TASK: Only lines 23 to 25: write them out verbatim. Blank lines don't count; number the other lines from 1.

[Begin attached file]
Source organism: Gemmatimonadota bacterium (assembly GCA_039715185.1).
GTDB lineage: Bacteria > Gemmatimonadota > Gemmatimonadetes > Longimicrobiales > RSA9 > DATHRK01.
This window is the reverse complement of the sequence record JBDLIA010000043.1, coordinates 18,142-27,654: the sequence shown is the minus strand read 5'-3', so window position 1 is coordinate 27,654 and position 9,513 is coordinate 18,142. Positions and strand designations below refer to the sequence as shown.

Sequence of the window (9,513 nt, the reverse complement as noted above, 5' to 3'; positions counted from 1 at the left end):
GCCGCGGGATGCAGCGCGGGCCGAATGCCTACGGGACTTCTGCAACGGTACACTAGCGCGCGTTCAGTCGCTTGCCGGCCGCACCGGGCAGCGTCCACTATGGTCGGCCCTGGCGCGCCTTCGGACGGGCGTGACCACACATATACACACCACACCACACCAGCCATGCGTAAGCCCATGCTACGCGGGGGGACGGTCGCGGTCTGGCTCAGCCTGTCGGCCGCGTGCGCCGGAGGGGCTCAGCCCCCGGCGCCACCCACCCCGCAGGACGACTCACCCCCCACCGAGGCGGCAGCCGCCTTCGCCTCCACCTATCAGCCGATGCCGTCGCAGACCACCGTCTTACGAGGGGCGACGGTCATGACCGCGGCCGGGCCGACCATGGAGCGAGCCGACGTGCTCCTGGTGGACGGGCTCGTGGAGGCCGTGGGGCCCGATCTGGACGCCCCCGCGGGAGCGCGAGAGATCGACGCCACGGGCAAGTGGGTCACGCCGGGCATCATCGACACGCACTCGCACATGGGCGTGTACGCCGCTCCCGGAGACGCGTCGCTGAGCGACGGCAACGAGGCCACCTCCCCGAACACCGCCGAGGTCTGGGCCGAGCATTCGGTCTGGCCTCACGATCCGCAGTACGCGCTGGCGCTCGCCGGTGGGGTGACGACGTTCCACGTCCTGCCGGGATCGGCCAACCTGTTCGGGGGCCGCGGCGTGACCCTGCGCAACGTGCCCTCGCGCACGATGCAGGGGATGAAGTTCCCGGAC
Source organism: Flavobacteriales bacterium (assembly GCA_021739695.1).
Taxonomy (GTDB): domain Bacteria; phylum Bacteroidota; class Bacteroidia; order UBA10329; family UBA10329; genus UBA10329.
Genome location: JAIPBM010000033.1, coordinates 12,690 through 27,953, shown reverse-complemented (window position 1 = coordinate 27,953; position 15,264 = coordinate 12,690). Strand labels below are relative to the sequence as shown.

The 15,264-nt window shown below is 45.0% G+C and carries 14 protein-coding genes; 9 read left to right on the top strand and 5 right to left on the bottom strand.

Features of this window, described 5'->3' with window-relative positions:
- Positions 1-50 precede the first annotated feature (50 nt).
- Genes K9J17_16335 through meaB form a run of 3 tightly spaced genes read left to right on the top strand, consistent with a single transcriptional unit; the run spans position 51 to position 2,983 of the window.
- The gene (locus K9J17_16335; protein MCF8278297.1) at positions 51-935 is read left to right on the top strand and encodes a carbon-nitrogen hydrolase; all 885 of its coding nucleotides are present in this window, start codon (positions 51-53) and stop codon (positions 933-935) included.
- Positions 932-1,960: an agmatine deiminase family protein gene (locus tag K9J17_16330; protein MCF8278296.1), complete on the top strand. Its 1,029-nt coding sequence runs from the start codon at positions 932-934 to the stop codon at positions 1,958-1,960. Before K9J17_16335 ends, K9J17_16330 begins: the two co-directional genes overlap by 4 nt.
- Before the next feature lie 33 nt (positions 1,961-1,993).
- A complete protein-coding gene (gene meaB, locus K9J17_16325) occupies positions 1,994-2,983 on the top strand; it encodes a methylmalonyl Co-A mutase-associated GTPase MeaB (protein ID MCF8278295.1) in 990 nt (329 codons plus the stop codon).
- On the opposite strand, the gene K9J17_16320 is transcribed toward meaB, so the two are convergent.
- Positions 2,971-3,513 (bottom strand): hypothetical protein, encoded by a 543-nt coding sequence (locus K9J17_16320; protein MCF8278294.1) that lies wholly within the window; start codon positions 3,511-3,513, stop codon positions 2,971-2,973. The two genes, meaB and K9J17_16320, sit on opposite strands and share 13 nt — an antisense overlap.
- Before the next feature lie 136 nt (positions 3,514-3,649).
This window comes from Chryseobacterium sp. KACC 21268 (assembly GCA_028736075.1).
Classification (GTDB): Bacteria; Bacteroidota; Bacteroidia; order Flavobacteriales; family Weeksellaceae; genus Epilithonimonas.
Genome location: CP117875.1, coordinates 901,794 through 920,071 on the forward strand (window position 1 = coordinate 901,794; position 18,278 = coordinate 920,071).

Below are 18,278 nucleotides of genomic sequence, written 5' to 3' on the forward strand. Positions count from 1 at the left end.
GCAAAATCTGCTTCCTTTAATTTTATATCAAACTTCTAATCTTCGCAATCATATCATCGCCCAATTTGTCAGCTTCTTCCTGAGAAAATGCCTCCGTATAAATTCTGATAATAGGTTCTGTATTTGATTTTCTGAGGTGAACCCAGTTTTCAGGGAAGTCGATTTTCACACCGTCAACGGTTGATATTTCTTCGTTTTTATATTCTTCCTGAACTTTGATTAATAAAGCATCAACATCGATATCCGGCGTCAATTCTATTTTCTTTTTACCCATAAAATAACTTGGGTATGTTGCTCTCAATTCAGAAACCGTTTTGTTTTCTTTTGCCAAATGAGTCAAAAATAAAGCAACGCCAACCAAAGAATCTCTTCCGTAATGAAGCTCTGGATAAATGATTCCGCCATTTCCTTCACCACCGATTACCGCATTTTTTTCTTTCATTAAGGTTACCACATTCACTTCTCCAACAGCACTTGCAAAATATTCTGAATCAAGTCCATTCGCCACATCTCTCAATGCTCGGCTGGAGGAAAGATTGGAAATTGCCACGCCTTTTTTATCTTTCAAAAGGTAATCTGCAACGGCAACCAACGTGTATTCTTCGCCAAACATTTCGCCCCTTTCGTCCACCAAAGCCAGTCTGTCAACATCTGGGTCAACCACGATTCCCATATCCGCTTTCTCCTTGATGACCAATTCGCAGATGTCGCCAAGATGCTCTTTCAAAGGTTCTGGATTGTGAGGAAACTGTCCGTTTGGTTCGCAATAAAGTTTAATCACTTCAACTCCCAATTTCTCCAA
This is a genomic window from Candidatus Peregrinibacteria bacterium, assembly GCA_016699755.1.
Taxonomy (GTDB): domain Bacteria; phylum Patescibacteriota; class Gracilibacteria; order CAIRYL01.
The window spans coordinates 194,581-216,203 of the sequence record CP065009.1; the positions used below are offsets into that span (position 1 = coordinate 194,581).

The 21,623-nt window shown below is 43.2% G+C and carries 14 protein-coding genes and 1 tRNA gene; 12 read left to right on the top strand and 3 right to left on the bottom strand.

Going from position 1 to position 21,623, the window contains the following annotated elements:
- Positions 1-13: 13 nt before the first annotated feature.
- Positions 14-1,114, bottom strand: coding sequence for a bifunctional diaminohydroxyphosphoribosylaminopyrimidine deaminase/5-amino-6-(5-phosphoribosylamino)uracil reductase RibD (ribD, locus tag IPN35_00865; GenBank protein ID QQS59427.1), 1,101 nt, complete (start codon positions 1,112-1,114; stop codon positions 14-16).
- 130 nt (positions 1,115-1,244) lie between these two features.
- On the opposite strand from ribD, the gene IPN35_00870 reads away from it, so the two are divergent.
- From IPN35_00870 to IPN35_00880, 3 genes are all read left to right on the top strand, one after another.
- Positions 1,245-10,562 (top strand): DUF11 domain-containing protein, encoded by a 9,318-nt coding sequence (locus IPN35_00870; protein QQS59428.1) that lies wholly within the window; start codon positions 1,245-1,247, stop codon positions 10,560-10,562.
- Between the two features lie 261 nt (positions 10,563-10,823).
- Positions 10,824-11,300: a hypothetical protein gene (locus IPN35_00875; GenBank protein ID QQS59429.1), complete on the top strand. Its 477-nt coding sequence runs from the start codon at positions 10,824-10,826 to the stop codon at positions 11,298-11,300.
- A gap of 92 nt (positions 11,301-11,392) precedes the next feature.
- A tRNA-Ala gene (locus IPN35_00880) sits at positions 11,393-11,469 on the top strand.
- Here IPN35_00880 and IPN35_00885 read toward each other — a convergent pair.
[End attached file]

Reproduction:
Below are 18,278 nucleotides of genomic sequence, written 5' to 3' on the forward strand. Positions count from 1 at the left end.
GCAAAATCTGCTTCCTTTAATTTTATATCAAACTTCTAATCTTCGCAATCATATCATCGCCCAATTTGTCAGCTTCTTCCTGAGAAAATGCCTCCGTATAAATTCTGATAATAGGTTCTGTATTTGATTTTCTGAGGTGAACCCAGTTTTCAGGGAAGTCGATTTTCACACCGTCAACGGTTGATATTTCTTCGTTTTTATATTCTTCCTGAACTTTGATTAATAAAGCATCAACATCGATATCCGGCGTCAATTCTATTTTCTTTTTACCCATAAAATAACTTGGGTATGTTGCTCTCAATTCAGAAACCGTTTTGTTTTCTTTTGCCAAATGAGTCAAAAATAAAGCAACGCCAACCAAAGAATCTCTTCCGTAATGAAGCTCTGGATAAATGATTCCGCCATTTCCTTCACCACCGATTACCGCATTTTTTTCTTTCATTAAGGTTACCACATTCACTTCTCCAACAGCACTTGCAAAATATTCTGAATCAAGTCCATTCGCCACATCTCTCAATGCTCGGCTGGAGGAAAGATTGGAAATTGCCACGCCTTTTTTATCTTTCAAAAGGTAATCTGCAACGGCAACCAACGTGTATTCTTCGCCAAACATTTCGCCCCTTTCGTCCACCAAAGCCAGTCTGTCAACATCTGGGTCAACCACGATTCCCATATCCGCTTTCTCCTTGATGACCAATTCGCAGATGTCGCCAAGATGCTCTTTCAAAGGTTCTGGATTGTGAGGAAACTGTCCGTTTGGTTCGCAATAAAGTTTAATCACTTCAACTCCCAATTTCTCCAA
This is a genomic window from Candidatus Peregrinibacteria bacterium, assembly GCA_016699755.1.